In this case, the markings are being laid upon a newly-paved street, but sometimes they just paint right over the old crap:

Even on the Big Dummy this section is jarring, and I expect to one day encounter a bike lane that has been painted over an actual flattened cyclist.

After successfully negotiating this section I encountered an SUV belonging to (presumably) some DOT workers, which was parked right in the bike lane:

Despite ample legal parking mere feet away across the street:

I can forgive an official vehicle parked in a bike lane if there's no place else to stop and the business is fairly urgent, but it's a bit irritating when there is plenty of parking and all they're doing is shaking a fence:

At that point they simply become like that douchebag friend-of-a-friend who comes to your house, puts his feet up on your coffee table, and leaves the door open while he urinates just to show you how comfortable he is.

Of course, bike lanes remain a hot-button issue in New York City (as opposed to a hot-box issue, which is best left to a gynecologist), though to some degree it's just a construct of the local media. First there was that whole "Hipsters vs. Hasidim" thing, which was more about the alliteration than anything else, and was compelling less because it was an actual issue and more because it gave everyone a chance to witness a slapfight between the two dorkiest groups in New York City. Now, there's a brand-new bike lane that runs along Prospect Park and through Park Slope, where the people who think they're saving the Earth by buying incredibly expensive groceries live:

It's an impressive installation, complete with cyclist-specific traffic signals, though it's met with resistance for the usual array of reasons with varying degrees of merit: it creates traffic; it takes away parking; the cyclists are menacing pedestrians; and so forth. Generally speaking I think bike lanes are a good thing and I mostly like this one, but it also underscores a fundamental irony in that it's right next to the park:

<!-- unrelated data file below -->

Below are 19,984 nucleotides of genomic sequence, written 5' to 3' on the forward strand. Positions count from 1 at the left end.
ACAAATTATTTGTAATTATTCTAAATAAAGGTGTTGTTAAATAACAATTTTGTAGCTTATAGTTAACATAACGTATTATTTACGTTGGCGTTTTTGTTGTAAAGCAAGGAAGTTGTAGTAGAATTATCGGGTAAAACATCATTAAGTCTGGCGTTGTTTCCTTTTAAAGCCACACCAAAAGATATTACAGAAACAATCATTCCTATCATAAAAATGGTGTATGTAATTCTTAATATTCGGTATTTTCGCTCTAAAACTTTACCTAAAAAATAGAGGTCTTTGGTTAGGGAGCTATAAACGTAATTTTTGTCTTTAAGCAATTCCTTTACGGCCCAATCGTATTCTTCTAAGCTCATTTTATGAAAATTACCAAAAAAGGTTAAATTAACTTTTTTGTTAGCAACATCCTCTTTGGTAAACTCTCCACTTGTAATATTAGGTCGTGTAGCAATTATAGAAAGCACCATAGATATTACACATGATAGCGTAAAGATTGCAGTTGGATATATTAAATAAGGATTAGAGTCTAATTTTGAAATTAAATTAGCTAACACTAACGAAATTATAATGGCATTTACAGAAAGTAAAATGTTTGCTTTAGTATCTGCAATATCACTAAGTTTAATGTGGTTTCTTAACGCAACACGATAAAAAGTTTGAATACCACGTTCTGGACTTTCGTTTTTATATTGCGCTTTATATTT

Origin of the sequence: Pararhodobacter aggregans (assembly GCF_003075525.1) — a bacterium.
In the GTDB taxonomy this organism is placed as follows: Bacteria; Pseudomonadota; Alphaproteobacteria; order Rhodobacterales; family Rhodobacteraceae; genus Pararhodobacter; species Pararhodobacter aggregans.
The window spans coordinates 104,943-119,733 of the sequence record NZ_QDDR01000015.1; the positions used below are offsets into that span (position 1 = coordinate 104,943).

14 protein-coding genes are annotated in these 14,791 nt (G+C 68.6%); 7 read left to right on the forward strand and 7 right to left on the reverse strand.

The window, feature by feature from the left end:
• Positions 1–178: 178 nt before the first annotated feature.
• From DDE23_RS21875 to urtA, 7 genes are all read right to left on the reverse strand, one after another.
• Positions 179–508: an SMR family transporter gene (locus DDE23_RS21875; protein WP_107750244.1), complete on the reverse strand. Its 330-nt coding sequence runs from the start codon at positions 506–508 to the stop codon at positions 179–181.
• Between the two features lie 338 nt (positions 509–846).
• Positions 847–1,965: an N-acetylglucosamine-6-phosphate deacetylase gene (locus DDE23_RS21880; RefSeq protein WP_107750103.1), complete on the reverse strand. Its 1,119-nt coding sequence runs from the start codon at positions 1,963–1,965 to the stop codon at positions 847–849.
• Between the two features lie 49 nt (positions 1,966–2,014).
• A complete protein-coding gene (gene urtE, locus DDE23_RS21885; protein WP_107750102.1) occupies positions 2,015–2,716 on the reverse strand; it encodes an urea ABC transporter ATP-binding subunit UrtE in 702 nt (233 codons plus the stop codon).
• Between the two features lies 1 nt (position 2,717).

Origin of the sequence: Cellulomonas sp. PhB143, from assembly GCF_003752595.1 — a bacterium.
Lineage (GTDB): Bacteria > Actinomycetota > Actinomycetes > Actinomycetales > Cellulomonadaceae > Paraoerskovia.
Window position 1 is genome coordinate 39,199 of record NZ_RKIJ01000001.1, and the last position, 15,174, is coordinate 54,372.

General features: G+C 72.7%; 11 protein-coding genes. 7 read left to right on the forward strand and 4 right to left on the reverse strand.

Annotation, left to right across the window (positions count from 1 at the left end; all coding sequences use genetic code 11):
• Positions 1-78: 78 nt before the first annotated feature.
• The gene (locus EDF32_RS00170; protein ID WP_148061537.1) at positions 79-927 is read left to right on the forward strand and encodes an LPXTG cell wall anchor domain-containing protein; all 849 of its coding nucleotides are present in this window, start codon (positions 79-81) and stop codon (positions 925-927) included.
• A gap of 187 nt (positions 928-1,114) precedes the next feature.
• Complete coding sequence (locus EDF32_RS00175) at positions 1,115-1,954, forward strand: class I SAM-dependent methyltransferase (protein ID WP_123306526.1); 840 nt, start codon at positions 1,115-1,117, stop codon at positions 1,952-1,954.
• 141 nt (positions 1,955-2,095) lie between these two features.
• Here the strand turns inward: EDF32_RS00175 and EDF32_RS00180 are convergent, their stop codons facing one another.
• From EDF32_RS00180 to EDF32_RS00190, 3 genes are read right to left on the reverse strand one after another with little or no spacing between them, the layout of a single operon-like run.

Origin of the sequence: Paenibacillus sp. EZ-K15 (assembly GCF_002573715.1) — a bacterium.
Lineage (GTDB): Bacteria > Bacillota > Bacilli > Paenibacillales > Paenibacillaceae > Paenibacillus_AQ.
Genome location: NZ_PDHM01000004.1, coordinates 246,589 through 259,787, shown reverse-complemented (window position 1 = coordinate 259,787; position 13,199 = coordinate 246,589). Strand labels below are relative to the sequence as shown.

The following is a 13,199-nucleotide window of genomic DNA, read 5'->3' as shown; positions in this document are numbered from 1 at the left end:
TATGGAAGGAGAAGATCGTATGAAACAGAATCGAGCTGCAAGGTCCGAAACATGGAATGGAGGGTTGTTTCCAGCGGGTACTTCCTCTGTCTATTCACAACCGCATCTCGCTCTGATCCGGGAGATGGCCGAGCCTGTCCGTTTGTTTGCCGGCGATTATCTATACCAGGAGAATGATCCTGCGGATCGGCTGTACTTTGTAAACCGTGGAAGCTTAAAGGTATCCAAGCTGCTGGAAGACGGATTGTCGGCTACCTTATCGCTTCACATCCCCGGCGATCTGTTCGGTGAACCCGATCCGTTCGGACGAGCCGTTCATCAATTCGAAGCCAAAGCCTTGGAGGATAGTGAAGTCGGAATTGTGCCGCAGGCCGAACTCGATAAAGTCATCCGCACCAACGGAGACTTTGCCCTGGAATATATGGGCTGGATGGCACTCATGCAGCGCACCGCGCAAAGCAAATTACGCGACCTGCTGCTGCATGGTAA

The park is quite pleasant to ride through--more so than the bike lane--though it's also open to motor vehicle traffic during rush hour on weekdays. Personally, I'd be willing to sacrifice the new bike lane for a car-free park, but for some reason the city seems unable to wrap their minds around the concept of a park that doesn't have cars in it. I guess it's not a "deal" unless everybody loses.

Still, as I said, I like the bike lane, and it's probably safer to use it at night than to ride through the park, where nefarious nocturnal activities still do take place. Actually, they take place during the day, too, for I recently encountered someone shooting what can only be some kind of bizarre chef porn:

And unfortunately, it's inevitable that many cyclists will continue to fuel opposition to the bike lane with their actions. For example, I was using it yesterday evening when I found myself behind what appeared to be a couple of people sharing a bicycle:

They were laughing and carrying on boisterously. However, there were too many voices for a couple, and as I passed I realized they were in fact a threesome:

Naturally, bar ends came into play, for when it comes to bicycle components they are truly the instruments of the damned:

Notice also that in ultra-smug Park Slope the reusable shopping bag has become a status symbol (even though they're riddled with bacteria):

This one's especially desirable since it's from Safeway, which we don't even have in New York City, so it shows she's both smug and well-traveled.

The trio seemed rather intoxicated. This was confirmed to me by the Safeway bag owner's cigarette, which in true drunken fashion she was smoking right down to the filter:

In the smug universe, smoking's not bad for you or anybody else as long as you don't use plastic bags.

Needless to say, the rider seemed quite proud of himself:

This being Park Slope, I imagine they were coming from a party, where both women had a bit too much fine wine, artisanal cheese, and locally-sourced crudités. This made them particularly vulnerable to the man's seductive views about "livable streets," the BP oil spill, and the Elena Kagan Supreme Court confirmation. Then, he uttered the coup de grâce: "My bicycle's parked outside. Do you ladies want to come check out my compost pile? I live next-door to Paul Auster." Once at the brownstone, he dimmed the lights, turned on NPR (NPR is the Park Slope equivalent of Barry White), and they started "gettin' sustainable."

No wonder people are complaining.